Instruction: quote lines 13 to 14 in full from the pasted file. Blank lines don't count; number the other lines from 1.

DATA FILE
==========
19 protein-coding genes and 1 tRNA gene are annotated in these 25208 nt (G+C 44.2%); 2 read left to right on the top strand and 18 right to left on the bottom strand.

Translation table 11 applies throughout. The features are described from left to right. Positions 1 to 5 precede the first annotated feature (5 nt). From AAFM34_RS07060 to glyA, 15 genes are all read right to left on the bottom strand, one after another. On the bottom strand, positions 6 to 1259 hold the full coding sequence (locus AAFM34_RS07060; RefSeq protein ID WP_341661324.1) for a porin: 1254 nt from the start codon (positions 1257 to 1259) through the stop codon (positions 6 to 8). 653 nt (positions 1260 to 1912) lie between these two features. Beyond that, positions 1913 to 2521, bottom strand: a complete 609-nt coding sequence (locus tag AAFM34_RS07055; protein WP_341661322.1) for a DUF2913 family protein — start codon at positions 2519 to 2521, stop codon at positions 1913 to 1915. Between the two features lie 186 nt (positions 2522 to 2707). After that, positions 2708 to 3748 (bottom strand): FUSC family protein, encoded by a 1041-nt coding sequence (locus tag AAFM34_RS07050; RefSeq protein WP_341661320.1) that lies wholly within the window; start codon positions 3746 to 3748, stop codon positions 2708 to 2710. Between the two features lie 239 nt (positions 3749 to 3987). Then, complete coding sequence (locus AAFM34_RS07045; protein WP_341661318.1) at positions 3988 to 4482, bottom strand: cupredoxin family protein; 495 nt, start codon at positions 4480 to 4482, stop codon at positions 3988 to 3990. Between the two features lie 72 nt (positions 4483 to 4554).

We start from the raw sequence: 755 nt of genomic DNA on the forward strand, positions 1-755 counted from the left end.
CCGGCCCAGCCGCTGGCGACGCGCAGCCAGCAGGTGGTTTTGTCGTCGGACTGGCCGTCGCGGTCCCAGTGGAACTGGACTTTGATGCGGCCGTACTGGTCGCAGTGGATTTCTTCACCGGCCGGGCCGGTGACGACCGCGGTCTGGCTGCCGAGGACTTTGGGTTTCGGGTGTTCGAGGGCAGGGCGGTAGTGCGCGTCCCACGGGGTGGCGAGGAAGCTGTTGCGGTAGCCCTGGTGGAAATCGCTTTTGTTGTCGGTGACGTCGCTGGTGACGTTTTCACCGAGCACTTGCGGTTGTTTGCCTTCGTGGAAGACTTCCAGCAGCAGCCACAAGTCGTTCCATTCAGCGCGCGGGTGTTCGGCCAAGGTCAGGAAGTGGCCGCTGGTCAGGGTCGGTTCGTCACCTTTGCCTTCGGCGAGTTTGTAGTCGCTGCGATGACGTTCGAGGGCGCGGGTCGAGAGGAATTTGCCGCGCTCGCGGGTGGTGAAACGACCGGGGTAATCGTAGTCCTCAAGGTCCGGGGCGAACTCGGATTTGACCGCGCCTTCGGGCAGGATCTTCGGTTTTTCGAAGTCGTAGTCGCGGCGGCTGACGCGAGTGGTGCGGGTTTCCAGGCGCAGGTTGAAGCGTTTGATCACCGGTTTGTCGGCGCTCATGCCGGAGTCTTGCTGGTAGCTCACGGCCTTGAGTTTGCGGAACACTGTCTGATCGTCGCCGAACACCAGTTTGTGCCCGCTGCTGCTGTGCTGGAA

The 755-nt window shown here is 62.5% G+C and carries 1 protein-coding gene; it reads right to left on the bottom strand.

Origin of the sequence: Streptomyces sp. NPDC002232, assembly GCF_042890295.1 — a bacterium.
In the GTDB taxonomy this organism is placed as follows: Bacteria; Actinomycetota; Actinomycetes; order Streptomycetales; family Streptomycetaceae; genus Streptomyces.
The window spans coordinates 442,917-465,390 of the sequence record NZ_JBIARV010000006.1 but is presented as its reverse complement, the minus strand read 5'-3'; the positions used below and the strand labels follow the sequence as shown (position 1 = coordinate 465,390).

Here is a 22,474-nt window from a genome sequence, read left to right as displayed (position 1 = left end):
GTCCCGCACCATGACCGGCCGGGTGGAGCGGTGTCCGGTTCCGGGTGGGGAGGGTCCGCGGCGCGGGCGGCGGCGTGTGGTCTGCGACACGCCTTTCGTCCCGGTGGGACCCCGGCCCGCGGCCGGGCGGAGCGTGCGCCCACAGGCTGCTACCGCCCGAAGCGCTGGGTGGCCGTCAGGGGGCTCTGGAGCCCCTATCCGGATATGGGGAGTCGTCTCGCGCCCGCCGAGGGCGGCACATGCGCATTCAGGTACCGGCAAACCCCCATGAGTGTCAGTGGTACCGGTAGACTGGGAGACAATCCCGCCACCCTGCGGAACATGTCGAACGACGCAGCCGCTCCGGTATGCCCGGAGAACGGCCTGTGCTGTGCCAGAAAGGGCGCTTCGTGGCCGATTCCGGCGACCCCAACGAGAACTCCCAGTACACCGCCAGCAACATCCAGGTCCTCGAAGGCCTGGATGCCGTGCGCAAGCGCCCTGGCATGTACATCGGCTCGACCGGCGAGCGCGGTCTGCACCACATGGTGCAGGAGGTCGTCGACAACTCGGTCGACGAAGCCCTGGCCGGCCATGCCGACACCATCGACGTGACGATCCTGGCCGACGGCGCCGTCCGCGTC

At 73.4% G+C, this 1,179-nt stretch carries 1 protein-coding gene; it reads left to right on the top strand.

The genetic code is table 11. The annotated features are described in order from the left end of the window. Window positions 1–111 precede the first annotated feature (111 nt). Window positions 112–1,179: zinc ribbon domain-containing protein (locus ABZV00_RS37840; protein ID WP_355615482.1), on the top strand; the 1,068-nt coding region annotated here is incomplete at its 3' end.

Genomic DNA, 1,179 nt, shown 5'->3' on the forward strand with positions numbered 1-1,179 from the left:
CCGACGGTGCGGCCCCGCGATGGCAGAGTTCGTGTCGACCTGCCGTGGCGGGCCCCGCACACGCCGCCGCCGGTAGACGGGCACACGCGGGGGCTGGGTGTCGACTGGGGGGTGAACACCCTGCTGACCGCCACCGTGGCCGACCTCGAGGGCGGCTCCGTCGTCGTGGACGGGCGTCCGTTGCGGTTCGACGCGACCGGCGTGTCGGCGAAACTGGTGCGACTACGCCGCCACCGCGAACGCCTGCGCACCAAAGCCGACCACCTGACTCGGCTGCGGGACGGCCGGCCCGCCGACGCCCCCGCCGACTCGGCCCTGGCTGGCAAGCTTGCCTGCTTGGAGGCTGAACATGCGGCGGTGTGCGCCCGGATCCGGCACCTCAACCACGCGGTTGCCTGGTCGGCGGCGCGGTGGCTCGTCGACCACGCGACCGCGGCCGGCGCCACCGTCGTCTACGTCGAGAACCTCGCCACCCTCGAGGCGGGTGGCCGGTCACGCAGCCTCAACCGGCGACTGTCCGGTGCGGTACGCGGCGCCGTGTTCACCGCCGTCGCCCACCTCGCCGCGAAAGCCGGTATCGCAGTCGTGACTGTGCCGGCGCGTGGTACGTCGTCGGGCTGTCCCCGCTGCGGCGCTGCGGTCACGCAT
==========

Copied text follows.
Genomic DNA, 1,179 nt, shown 5'->3' on the forward strand with positions numbered 1-1,179 from the left:
CCGACGGTGCGGCCCCGCGATGGCAGAGTTCGTGTCGACCTGCCGTGGCGGGCCCCGCACACGCCGCCGCCGGTAGACGGGCACACGCGGGGGCTGGGTGTCGACTGGGGGGTGAACACCCTGCTGACCGCCACCGTGGCCGACCTCGAGGGCGGCTCCGTCGTCGTGGACGGGCGTCCGTTGCGGTTCGACGCGACCGGCGTGTCGGCGAAACTGGTGCGACTACGCCGCCACCGCGAACGCCTGCGCACCAAAGCCGACCACCTGACTCGGCTGCGGGACGGCCGGCCCGCCGACGCCCCCGCCGACTCGGCCCTGGCTGGCAAGCTTGCCTGCTTGGAGGCTGAACATGCGGCGGTGTGCGCCCGGATCCGGCACCTCAACCACGCGGTTGCCTGGTCGGCGGCGCGGTGGCTCGTCGACCACGCGACCGCGGCCGGCGCCACCGTCGTCTACGTCGAGAACCTCGCCACCCTCGAGGCGGGTGGCCGGTCACGCAGCCTCAACCGGCGACTGTCCGGTGCGGTACGCGGCGCCGTGTTCACCGCCGTCGCCCACCTCGCCGCGAAAGCCGGTATCGCAGTCGTGACTGTGCCGGCGCGTGGTACGTCGTCGGGCTGTCCCCGCTGCGGCGCTGCGGTCACGCAT